With massive winter storms sweeping across the country, older adults and their loved ones need to take special precautions against conditions that can lead to potentially serious accidents or adverse medical conditions. Even in areas of the country where most of us may already be used to frigid temperatures, this year’s particularly extreme weather can take its toll on some of our most vulnerable citizens.
First and foremost, it is always a good idea to check in on our elderly relatives, neighbors, and friends during especially cold weather. Because older people lose heat from their bodies faster than younger people, it can be more difficult for elders to tell how cold they may actually be and taking prescription medication can further desensitize elders to colder temperatures.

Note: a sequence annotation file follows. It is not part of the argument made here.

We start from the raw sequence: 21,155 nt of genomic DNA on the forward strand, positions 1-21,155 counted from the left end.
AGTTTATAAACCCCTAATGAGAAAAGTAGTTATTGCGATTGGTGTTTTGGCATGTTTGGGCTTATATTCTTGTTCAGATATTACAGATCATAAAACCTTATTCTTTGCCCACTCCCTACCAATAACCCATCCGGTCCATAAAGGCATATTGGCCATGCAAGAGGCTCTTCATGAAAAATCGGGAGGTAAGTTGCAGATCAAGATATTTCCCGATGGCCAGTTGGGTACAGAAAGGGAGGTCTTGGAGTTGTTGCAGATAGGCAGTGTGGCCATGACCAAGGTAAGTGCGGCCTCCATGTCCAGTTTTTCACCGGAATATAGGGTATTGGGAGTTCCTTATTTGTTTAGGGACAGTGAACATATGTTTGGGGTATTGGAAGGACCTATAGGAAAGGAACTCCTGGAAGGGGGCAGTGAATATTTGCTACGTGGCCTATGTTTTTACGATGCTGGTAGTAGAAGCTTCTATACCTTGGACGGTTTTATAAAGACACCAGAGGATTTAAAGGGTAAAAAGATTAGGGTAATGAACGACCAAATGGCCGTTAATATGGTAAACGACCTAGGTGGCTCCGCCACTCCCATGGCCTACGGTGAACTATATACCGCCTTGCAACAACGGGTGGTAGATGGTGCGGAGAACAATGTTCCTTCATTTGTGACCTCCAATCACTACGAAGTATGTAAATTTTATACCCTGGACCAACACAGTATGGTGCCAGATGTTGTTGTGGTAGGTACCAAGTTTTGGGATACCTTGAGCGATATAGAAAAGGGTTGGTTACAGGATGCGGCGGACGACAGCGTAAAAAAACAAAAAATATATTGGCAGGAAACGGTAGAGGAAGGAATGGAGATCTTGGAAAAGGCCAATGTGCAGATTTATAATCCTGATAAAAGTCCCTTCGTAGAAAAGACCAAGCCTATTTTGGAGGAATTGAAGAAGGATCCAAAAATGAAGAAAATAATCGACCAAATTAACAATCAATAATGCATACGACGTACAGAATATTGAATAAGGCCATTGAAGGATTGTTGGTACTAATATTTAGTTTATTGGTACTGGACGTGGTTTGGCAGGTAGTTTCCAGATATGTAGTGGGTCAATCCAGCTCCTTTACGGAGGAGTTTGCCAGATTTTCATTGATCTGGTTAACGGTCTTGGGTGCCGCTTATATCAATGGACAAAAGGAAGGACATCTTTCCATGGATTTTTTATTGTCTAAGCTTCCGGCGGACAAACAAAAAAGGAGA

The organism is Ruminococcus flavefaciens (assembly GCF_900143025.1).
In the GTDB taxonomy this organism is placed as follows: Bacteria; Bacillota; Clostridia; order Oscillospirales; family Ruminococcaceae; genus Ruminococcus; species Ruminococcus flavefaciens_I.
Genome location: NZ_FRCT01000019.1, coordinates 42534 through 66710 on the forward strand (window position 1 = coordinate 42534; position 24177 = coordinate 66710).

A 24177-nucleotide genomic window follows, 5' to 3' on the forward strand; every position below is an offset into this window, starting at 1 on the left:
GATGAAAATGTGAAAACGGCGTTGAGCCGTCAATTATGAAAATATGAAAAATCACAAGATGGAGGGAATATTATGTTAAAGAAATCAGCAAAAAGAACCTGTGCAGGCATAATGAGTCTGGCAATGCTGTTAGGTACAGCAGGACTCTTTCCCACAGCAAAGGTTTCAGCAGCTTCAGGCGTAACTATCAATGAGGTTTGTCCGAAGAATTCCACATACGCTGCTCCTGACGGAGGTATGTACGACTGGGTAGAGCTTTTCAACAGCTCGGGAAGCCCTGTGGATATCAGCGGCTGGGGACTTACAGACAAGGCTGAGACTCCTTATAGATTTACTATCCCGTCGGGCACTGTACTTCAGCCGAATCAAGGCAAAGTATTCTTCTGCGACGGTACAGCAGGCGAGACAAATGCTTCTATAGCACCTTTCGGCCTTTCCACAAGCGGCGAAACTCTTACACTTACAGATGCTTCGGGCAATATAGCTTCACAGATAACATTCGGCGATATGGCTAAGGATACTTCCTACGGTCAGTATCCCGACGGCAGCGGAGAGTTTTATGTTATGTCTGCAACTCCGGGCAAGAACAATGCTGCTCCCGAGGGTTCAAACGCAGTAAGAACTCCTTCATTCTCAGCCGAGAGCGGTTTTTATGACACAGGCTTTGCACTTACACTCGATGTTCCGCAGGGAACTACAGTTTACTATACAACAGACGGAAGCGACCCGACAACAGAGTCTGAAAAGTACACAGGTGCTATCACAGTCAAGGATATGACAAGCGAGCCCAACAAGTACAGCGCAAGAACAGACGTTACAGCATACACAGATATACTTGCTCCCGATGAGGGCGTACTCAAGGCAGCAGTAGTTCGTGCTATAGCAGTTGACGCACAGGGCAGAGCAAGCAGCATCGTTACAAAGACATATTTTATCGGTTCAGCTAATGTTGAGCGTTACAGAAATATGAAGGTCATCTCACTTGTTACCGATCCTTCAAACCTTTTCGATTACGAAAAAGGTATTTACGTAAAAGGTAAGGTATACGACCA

Cold weather can bring icy precipitation that can leave not only roads slippery but also stairs and sidewalks so folks need to take precautions and wear non-skid shoes and weatherize any assistive devices like walkers. Take the time to shovel driveways, sidewalks, and stairs and lay ice-melting solutions down further prevent slips and falls. If you or your loved one has a medical condition like a heart condition, osteoporosis or trouble with balance may need to hire someone to clear driveways and sidewalks.